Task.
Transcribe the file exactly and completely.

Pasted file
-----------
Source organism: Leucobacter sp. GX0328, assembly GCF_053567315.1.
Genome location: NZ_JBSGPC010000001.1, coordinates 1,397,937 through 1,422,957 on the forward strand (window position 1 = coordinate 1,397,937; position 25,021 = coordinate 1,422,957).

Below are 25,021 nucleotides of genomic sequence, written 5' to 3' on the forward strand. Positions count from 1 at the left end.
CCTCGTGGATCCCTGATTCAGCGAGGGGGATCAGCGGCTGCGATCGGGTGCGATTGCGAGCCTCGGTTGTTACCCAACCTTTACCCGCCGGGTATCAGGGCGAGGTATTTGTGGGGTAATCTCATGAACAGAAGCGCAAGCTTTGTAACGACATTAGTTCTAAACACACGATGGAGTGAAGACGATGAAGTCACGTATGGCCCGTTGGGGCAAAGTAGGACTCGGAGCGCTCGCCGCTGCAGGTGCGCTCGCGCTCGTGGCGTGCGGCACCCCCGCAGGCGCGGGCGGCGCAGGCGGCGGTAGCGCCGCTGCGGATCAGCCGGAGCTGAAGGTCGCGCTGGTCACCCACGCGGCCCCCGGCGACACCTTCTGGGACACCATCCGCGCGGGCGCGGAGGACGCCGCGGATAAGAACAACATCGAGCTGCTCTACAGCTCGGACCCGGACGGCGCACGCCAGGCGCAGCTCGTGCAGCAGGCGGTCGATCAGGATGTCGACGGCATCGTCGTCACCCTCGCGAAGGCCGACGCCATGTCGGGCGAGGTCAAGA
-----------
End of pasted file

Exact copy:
Source organism: Leucobacter sp. GX0328, assembly GCF_053567315.1.
Genome location: NZ_JBSGPC010000001.1, coordinates 1,397,937 through 1,422,957 on the forward strand (window position 1 = coordinate 1,397,937; position 25,021 = coordinate 1,422,957).

Below are 25,021 nucleotides of genomic sequence, written 5' to 3' on the forward strand. Positions count from 1 at the left end.
CCTCGTGGATCCCTGATTCAGCGAGGGGGATCAGCGGCTGCGATCGGGTGCGATTGCGAGCCTCGGTTGTTACCCAACCTTTACCCGCCGGGTATCAGGGCGAGGTATTTGTGGGGTAATCTCATGAACAGAAGCGCAAGCTTTGTAACGACATTAGTTCTAAACACACGATGGAGTGAAGACGATGAAGTCACGTATGGCCCGTTGGGGCAAAGTAGGACTCGGAGCGCTCGCCGCTGCAGGTGCGCTCGCGCTCGTGGCGTGCGGCACCCCCGCAGGCGCGGGCGGCGCAGGCGGCGGTAGCGCCGCTGCGGATCAGCCGGAGCTGAAGGTCGCGCTGGTCACCCACGCGGCCCCCGGCGACACCTTCTGGGACACCATCCGCGCGGGCGCGGAGGACGCCGCGGATAAGAACAACATCGAGCTGCTCTACAGCTCGGACCCGGACGGCGCACGCCAGGCGCAGCTCGTGCAGCAGGCGGTCGATCAGGATGTCGACGGCATCGTCGTCACCCTCGCGAAGGCCGACGCCATGTCGGGCGAGGTCAAGA